The tragic lost and the places they departed from...
I'm not sure when exactly my interest with history and death came to fruition. I knew I always loved history in general. I stood in the green, seeming boring fields in Gettysburg when I was 10 and knew I was somewhere very important. I stared at pictures of the great Hartford circus fire and wanted to ask Emmet Kelly what he felt when we was carrying children from the fire. I saw WW2 vet pilots and I wanted to crawl their minds and see what they saw. I wanted to know what color underwear Louise the 14th wore. I was always a curious and strange kid.
And it seems where ever history is, so is death. They go hand in hand, most times. With the death of Queen Mary the first of England, her sister Elizabeth took over and united England after much upheaval and confusion.
A little boy named Adam Walsh was kidnapped at a Sears in Florida. His head was found weeks later. The horrifying death of this one little boy changed America and even the world. John Walsh, his father, a successful business man who built luxury hotel, began a life long mission. It resulted in the capture of over 1000 criminals, the foundation of The National Center for Missing and Exploited Children, and multiple pieces of legislation passed into law to help protect children.
Jayne Mansfield, her boyfriend, driver and 3 children were driving to New Orleans for a show when 20 year old Ronnie Harrison, the driver, continued to drive through a fog of insecticide without slowing and slammed into the back of a semi. The three adults in the front seat were killed instantly while the three children were spared with only cuts and minor breaks. Because of this horrifying accident, all large semis have a protective bar underneath the trailer to prevent smaller cars from hitting under the bottom and shearing the top of the car off. (Sometimes called 'Mansfield Bars', or so I'm told...) How many lives has this saved?
Of course, there is a kind of morbid fascination, but only to an extent. I am not one who gets their rocks off by looking a crime scene photos or masturbates to car accidents. It's the history and the life that was lived and the events that took place. If you don't recognize the dead, then you ignore everything they did, what they died for and even how they lived. Lionel Barrymore said in the movie Grand Hotel, "Believe me, if a man doesn't know death, he doesn't know life." That pretty much covers it.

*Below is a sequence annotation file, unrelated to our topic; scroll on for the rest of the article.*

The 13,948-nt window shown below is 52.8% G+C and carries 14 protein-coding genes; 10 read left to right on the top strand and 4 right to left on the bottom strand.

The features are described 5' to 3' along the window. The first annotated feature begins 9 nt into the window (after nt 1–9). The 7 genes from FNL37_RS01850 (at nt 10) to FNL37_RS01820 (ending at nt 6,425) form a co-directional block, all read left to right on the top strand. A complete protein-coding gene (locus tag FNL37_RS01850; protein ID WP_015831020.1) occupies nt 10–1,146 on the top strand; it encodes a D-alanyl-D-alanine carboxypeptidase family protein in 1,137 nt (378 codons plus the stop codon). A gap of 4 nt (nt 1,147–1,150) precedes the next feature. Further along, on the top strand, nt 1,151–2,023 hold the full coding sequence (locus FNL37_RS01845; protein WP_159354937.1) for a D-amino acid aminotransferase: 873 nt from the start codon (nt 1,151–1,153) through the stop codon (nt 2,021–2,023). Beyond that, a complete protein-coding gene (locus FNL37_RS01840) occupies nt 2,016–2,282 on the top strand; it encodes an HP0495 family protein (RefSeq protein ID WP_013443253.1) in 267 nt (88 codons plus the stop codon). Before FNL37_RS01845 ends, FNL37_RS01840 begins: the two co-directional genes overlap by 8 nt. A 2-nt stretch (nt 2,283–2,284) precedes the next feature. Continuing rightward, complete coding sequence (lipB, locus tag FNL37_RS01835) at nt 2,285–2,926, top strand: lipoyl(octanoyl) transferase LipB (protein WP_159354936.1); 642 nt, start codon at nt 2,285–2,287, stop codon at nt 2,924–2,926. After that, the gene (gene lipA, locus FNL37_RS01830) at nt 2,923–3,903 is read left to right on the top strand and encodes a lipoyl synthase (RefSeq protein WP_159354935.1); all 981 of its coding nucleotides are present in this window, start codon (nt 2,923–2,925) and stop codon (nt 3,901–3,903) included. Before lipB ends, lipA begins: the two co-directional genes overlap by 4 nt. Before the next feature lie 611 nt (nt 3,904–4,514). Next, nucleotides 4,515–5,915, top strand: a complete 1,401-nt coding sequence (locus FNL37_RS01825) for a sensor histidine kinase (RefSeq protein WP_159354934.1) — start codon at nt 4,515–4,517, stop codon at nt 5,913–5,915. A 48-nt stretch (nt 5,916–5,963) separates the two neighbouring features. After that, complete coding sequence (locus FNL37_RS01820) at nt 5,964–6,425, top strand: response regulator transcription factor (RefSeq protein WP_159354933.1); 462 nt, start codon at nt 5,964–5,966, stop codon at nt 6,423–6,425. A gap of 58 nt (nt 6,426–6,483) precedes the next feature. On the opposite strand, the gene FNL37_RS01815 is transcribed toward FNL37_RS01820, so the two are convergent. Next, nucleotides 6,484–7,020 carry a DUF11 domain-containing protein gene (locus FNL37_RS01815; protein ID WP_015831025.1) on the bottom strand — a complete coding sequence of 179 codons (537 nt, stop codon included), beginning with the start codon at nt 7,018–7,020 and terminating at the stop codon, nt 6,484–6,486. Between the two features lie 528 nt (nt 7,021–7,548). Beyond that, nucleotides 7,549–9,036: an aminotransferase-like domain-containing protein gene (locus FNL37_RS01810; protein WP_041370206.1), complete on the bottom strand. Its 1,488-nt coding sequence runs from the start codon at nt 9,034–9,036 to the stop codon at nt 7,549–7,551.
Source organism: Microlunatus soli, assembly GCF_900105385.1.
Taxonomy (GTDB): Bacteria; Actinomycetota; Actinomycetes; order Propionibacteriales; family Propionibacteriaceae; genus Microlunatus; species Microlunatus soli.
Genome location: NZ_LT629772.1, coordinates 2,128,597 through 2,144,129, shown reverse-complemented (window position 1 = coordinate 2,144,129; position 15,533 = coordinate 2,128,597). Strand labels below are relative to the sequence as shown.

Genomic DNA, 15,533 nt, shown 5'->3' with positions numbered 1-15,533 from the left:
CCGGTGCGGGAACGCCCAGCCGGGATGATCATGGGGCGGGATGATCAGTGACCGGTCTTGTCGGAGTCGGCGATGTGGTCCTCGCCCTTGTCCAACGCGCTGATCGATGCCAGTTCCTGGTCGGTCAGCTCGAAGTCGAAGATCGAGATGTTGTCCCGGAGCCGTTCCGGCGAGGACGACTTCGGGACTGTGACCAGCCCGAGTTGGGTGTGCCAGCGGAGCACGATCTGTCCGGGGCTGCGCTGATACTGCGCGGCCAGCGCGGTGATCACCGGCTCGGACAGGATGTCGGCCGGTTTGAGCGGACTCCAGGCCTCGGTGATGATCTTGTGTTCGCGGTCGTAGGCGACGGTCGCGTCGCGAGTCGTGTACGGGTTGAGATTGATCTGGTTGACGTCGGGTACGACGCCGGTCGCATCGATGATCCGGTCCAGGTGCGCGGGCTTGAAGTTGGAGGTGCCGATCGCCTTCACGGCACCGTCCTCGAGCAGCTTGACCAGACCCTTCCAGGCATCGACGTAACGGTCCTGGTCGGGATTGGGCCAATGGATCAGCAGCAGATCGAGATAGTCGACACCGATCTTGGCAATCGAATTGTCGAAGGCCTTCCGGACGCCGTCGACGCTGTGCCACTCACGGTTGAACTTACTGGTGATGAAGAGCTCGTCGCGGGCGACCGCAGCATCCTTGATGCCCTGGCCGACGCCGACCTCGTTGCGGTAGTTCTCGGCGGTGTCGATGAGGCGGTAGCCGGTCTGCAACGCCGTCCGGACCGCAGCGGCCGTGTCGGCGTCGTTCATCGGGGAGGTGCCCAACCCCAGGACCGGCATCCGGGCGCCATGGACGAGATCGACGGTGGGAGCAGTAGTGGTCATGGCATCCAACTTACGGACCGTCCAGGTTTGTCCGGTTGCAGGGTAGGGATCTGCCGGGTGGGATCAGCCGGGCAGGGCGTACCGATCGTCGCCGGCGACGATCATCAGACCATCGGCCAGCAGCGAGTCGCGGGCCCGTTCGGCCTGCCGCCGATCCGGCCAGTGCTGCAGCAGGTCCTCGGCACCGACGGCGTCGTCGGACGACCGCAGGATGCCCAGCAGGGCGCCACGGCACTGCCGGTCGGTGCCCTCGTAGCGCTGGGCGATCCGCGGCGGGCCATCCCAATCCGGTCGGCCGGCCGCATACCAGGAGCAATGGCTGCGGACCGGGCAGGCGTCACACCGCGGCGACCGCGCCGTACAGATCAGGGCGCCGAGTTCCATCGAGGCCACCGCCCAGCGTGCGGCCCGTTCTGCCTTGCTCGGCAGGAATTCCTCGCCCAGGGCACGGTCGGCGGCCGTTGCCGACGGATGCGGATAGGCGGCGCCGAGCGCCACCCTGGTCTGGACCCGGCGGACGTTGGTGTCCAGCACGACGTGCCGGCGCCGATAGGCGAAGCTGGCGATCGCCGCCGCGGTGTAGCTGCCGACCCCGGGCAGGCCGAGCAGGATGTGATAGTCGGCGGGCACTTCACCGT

And it's about loss. Because we all die. We all have to deal with our own mortality. Some are lucky and get to drift away in their warm beds. Others not so much. This is one reason why I am so fascinated by the lives and deaths of the people that touch my heart, even if only a little. If they are a part of me and they shuffle off this mortal coil, I am compelled to know what happened to that little piece of my heart.
The actor that made me cry when he sat in Rick's Cafe and wept over the girl that had come back into his life... with another man. Drowning his sorrow, barely holding his head up, listening to their song over and over again. I know you have felt this kind of sorrow; haven't all of us? He died of cancer at his home.
A young woman, only 22 years old, was executed via guillotine for opposing the Third Reich by distributing anti-Nazi leaflets at her college. When you were 22, did you believe in something so much that you were willing to die for it? She was an amazing person.
And in 1967, my cousin was driving to New Orleans and accidentally hit a semi, killing an aging Hollywood starlet.
History happens all around us.
When I was 19, I stood in the side drive at Griffith Observatory and watched James Dean fight with the other boys from school. The beautiful boy, only 24 years old in his red jacket and heartbreaking tears. When he shot his last scene for Rebel Without a Cause, he only had 4 months before his fateful drive on Route 466. His passenger walked away with a broken collarbone and a few other minor injuries. (He would die in a different car accident in 1981.)
When I was 24, I sat at the Eiffel tower and watched as the people of France wept as the Nazis marched into the city in June 1940. I saw the spot where Hitler stood for a photo op in front of the tower. (I am determined to visit the same spot where he took his own life and Europe was truly free from that piece of evil.) Over 2 million allies were killed or wounded. In the end, the world was free from the Nazis hold, but at such a cost.
And now, I've just booked myself a seat on the Dearly Departed Van Tour of old and new Hollywood to visit the places where some of my favorite people lived and died.
It's about history. It's about death. It's about a three hour tour. And I plan to have a great time. See you there.